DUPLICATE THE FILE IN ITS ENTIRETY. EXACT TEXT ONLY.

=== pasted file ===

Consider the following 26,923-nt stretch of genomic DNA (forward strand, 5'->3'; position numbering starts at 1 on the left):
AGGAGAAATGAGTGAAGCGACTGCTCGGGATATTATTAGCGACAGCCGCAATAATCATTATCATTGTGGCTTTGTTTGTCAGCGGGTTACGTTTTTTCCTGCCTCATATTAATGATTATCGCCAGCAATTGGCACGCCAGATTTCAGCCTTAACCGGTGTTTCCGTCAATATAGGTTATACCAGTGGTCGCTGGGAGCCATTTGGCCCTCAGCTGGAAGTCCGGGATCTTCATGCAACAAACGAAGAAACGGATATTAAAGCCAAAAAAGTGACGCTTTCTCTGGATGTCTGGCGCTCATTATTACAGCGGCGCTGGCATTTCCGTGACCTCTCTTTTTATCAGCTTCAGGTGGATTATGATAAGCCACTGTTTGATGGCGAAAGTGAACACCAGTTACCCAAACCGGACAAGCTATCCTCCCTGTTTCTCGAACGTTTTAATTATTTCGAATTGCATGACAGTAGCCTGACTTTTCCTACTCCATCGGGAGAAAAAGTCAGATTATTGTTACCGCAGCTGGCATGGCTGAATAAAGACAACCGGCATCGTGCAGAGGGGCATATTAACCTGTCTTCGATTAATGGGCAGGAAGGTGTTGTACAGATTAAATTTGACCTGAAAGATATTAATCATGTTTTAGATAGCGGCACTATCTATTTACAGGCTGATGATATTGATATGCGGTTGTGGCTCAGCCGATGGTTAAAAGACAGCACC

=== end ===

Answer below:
Consider the following 26,923-nt stretch of genomic DNA (forward strand, 5'->3'; position numbering starts at 1 on the left):
AGGAGAAATGAGTGAAGCGACTGCTCGGGATATTATTAGCGACAGCCGCAATAATCATTATCATTGTGGCTTTGTTTGTCAGCGGGTTACGTTTTTTCCTGCCTCATATTAATGATTATCGCCAGCAATTGGCACGCCAGATTTCAGCCTTAACCGGTGTTTCCGTCAATATAGGTTATACCAGTGGTCGCTGGGAGCCATTTGGCCCTCAGCTGGAAGTCCGGGATCTTCATGCAACAAACGAAGAAACGGATATTAAAGCCAAAAAAGTGACGCTTTCTCTGGATGTCTGGCGCTCATTATTACAGCGGCGCTGGCATTTCCGTGACCTCTCTTTTTATCAGCTTCAGGTGGATTATGATAAGCCACTGTTTGATGGCGAAAGTGAACACCAGTTACCCAAACCGGACAAGCTATCCTCCCTGTTTCTCGAACGTTTTAATTATTTCGAATTGCATGACAGTAGCCTGACTTTTCCTACTCCATCGGGAGAAAAAGTCAGATTATTGTTACCGCAGCTGGCATGGCTGAATAAAGACAACCGGCATCGTGCAGAGGGGCATATTAACCTGTCTTCGATTAATGGGCAGGAAGGTGTTGTACAGATTAAATTTGACCTGAAAGATATTAATCATGTTTTAGATAGCGGCACTATCTATTTACAGGCTGATGATATTGATATGCGGTTGTGGCTCAGCCGATGGTTAAAAGACAGCACC